107.Tales from the Crust: An Anthology of Pizza Horror
by David James Keaton and Max Booth III - Getting published in respected anthologies is fun. I can spend weeks looking up reviews of the book in order to see if my name is mentioned and even better, I want to read the anthology. When I sell my stories to anthologies where the editors can only put up $5 or $20 per story, I tend to read a couple of stories and then put the thing in the pile of books to hang out on my shelves or get donated somewhere. It's not often that I get published in a respected market. The last one that I got into was Steve Berman's Daughters of Frankenstein anthology from a couple years back.
On the other hand, I can't rightfully review a book where I'm in - at least not at the most brutal honest way. Mostly because I don't necessarily want to see a fellow author writing a review of the same book and saying how much my story sucks. There's no story that I didn't like in this one but I have my favorites. So in the interest of full disclosure, my bias may interfere.
Ok, there's one story that I hated but I think I can name it and review it in a way that will still inspire others to read it. "The Upper Crust" is just disgusting. It's got a point which is that to get to the top of society, there are stupid rituals that no one should have to go through and that makes sense, but after a few pages I found it too much of a gross out story for my liking. So if you are a fan of Human Centipede, this could be your favorite story. I didn't like it, but it's certainly audacious.
Now for the rest. Cody Goodfellow's "The Vegan Wendigo" earns its place at the beginning of the book with a story about how you really shouldn't trust a vegan pizza shop with a waiter with a wooden leg, especially when the fake meat doesn't taste so fake. Sheri White's "Mickey and the Pizza Girls" takes place in a town that has experienced a body horror merging of bodies, with dead babies hanging off of breasts and two girls stuck together at the head, in a way that has driven them insane. It's a profoundly disturbing stories in a great way of discomfort. Nathan Rabin's "The Violent and Ugly Death of the Noid" is from his Web site so jokes about the Snyder Cut are expected but not distracting.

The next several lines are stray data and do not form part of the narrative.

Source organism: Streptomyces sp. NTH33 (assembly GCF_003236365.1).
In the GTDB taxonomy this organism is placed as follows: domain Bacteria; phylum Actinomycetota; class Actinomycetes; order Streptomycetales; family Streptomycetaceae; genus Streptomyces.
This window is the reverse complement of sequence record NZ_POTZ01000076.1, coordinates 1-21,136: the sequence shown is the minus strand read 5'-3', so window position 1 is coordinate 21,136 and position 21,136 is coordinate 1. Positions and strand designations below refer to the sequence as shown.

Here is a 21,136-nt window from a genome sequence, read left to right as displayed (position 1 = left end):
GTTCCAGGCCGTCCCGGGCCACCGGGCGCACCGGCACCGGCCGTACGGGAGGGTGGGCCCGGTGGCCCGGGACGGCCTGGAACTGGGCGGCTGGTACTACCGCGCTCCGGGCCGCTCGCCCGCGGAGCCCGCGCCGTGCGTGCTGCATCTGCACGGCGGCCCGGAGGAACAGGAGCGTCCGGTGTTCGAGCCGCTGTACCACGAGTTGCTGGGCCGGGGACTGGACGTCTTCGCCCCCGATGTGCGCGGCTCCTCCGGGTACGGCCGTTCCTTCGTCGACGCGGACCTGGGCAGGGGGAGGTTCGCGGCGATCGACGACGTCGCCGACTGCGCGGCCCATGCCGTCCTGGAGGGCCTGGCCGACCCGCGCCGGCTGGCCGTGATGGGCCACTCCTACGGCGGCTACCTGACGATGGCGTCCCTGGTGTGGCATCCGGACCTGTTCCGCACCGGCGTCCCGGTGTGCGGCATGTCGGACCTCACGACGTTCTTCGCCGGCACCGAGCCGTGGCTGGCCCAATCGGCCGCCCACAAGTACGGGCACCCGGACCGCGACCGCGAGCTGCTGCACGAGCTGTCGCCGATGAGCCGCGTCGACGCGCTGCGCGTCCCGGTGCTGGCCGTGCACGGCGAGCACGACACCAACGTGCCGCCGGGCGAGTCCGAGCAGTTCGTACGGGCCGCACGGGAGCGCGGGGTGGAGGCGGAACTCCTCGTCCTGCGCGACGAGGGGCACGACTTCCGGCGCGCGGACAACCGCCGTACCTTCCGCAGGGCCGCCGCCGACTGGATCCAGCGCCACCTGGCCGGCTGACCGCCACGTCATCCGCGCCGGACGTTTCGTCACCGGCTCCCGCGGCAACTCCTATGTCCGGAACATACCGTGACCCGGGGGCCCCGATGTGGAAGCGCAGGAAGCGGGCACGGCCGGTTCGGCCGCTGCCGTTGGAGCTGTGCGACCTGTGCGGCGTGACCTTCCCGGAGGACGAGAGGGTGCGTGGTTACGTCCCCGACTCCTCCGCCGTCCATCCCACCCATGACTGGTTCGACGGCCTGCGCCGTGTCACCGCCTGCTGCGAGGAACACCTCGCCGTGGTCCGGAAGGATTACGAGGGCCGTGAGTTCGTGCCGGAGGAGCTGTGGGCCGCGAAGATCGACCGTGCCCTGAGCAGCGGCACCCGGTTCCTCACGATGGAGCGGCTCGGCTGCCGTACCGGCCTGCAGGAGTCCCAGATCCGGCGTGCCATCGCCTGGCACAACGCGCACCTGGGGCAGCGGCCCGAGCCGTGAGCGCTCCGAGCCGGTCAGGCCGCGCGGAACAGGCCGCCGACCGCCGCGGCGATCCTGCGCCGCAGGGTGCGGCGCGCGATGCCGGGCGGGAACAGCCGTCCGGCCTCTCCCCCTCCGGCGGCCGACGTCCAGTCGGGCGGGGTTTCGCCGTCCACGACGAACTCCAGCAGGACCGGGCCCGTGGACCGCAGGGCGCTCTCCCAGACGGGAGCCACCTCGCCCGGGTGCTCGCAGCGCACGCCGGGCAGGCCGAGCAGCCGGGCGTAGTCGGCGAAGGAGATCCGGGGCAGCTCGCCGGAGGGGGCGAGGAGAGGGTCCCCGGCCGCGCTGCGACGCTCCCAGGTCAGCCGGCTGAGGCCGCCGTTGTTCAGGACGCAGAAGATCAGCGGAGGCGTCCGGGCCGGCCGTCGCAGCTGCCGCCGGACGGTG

I think my favorite was "The Parlor" by Evan Dickon, but that says more about my love of mobster stories with ambivalent family relations than anything. I was also a sucker for Thomas Picirrelli mobster family books and Holly Black's White Cat series is still my favorite. Two brothers grow up in a family pizza shop with a relationship to monsters from another dimension. At a certain point, one brother starts using those monsters to his advantage and takes over the shop with the other brother left to narrate it. It haunted me.
Ok, so about my story - I read it a bunch of times and I rather love it but it's definitely an example of my day job bleeding into my fiction writing. I write term papers for money and so I've been sucked into this academic world a little too much, even when I'm just writing the term papers that are supposed to be rough drafts so the students don't get busted.
Also, it owes a great deal to the back chapters in Watchmen
where Alan Moore writes from the perspective of former heroes writing their autobiographies, liberal reporters interviewing Ozymandias and an academic discussion of the guy who wrote the Black Sails comic and helped design the squid (for a minor character that artist sure does get a lot of influence).
So I wrote this one as an academic essay based on the characters. I guess it's also part of the writer fantasy of what they are going to say about you after you become famous. "Introduction to Let's Kill the Pizza Guy: The Love Poetry of Yael Friedman in regards to Hadassah Herz" is the title and two parallel stories take place with Yael and Hadassah getting together and killing pizza guys in one part but also the academics fighting over these poems to the point of blowing each other up in their apartments being another.
Oh. I should also mention that this is part of a series of stories that I'm writing about the 12 Brothers at the end of Genesis. I am still trying to sell the first one "Song of Winter" about the boyfriend of the PR guy of the Esav character (I got a bit obvious and named that character Esther Vav) but from that I wrote more stories and I keep trying to make them different. Anyhow, most of these stories are about the massacre of Shechem instead of the kidnapping and sale of Joseph. Instead of Shechem, I made it Dayton, Ohio.
In this story, Hadassah Herz is a big fan of Simon Vav - based on Shimon in Genesis - known primarily for killing off everyone in Shechem with Levi. Levi is an interesting case of a religious fanatic who can do great things or awful things depending on his influence. When Levi is around Judah, he's the spiritual leader. When he's around Shimon, he's brutal and evil. The symbolic nature of the characters renders Shimon's descendants almost gone with Levi as the spiritual leaders (Moses and Aaron, with the priesthood coming from Aaron).
That's neither here nor there, just something that I hope people care about as I sell more of these stories. If I sell more of them.
Anyhow, this is a cool anthology. You should definitely buy it.http://www.patreon.com/timlieder